I’m having a quiet evening in with the family for my first sober Hogmanay, and it feels great. I’m looking forward to welcoming in 2020 with alcohol-free fizzy wine and Dad’s traditional Hogmanay pizza, and I’m also very excited about doing my first ever New Year’s Day double parkrun tomorrow morning.

Target Practice, BBC Micro, 1983
Not an OOTD: Target Practice, a Micro game from 1983. I couldn’t quite work out the controls for this one but it looks nice!

Today’s earworm playlist:

Tomohito Nishiura – ‘Searching For Clues’
Kuana Torres Kahele, James Ford Murphy and Napua Greig-Nakasone – ‘Someone To Lava’
Blur – ‘End Of A Century’
Travis – ‘The Last Laugh Of The Laughter’

New Year’s Resolutions 2019: the outcome

So, on the 1st of January 2019, I wrote a post about all my resolutions for the year. Let’s see how those turned out…

February 2019
Some winter snow in February.

1. Finish sorting out the house contents.

Uh… not a good start to the list. I don’t think I got anything done in this area. It’s now a resolution for 2020, and apparently one that I need to prioritise.

2. Write 500,000 words in 2019…

I absolutely smashed this one, writing approximately 875,000 words in 2019.

3. …and edit and pitch all the words I’ve already written.

I pitched my 2011 middle grade/young adult novel to twenty more agents, and none of them bit, though a couple did say they liked it. I also submitted poetry and short stories to a lot of magazines and competitions – again there was no success there. I just have to keep trying in 2020. I’ve already identified the novel project I’m going to be pitching this next year, and it should be in a submittable state by the spring.

4. Take weekends off.

Hahaha! Well, I’ve been slightly more successful than usual in not doing day job work at weekends, but only slightly. Writing and admin is another story – the to-do list just slips and slips and slips throughout the week and it’s never all done by Friday. I’m not really sure if this is something that can ever be changed.

5. Buy fewer clothes.

I was pretty successful in this area! I only bought stuff I actually needed (well, maybe the Duran Duran t-shirts weren’t exactly necessary, but they’re very nice). I don’t even feel the need to go out to every single vintage fair anymore.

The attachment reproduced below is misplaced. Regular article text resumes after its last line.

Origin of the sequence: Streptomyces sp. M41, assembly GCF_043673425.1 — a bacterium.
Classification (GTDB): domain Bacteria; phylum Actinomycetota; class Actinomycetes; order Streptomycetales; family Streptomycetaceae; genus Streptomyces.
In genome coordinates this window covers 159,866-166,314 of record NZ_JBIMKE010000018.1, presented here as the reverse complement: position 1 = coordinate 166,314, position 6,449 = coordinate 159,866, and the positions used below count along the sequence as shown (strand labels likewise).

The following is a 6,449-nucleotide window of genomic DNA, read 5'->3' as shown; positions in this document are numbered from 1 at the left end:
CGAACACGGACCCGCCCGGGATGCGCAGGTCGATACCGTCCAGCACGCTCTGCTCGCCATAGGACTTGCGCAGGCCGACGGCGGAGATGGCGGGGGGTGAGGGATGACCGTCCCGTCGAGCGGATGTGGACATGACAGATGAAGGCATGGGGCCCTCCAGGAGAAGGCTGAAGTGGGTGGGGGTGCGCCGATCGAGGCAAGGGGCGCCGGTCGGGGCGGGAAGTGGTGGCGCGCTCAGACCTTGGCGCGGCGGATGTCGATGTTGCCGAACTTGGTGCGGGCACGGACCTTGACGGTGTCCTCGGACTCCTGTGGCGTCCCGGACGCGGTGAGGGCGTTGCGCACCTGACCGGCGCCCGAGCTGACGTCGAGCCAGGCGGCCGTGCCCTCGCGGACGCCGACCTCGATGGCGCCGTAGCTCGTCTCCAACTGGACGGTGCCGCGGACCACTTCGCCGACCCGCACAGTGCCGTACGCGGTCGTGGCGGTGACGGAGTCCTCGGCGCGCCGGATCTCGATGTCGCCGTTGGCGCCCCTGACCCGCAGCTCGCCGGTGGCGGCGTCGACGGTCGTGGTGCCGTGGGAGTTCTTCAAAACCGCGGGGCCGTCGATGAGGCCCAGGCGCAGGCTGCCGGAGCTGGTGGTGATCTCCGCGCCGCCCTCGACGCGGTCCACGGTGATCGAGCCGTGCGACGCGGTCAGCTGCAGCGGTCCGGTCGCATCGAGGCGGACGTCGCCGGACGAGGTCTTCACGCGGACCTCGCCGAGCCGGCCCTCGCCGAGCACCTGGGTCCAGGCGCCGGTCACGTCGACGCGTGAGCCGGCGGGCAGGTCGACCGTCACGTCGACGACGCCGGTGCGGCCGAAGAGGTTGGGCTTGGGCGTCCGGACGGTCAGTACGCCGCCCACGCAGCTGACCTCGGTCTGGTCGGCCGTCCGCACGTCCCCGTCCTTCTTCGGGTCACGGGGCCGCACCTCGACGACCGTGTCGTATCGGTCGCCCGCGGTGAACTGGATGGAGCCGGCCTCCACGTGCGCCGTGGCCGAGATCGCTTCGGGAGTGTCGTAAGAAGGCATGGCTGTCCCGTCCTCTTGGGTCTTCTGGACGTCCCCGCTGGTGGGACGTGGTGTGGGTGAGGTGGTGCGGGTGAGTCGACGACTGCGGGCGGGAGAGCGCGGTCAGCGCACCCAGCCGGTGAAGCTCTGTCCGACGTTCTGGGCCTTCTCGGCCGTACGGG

6. Run a marathon.

Done and dusted! Of course, circumstances conspired to ensure that I’ll be doing it a second time in 2020…

7. Perform some of my poetry in public.

I was convinced that this one wouldn’t happen, but it did – eight times! I don’t even feel nervous about doing it anymore, which would have seemed totally impossible to me this time last year.

8. Get sober.

I got sober on the 5th of January 2019, and so I am very nearly at my one-year anniversary. While I’m very proud of myself for getting this far, I recognise that sobriety is a lifelong process, and so I can’t get complacent about it or think that the work is done. I’ll continue to utilise the great online and offline support communities that I’ve found, and to take more care of my own mental health.

9. Get back into the habit of music practice.

Rather optimistically, I thought I’d be able to make a multi-instrumentalist of myself in 2019. I’ve only really had time for my ukulele, but I’m really pleased with how it’s gone. I’ve done three terms of classes at the Sage Gateshead, moving from the absolute beginner to the beginner to the intermediate class, and with the intermediate class I really feel that I’ve found my level. Looking forward to class starting again next week! I also love that I can just find tabs online and teach myself new songs.

10. Actually play some videogames.

This didn’t really happen until about September, but I have been able to get some decent videogaming time in during the last few months of the year. It’s something I love, and I have lots of new ones to play, so hopefully there’ll be even more of this in 2020!

Plus some unexpected bonus achievements…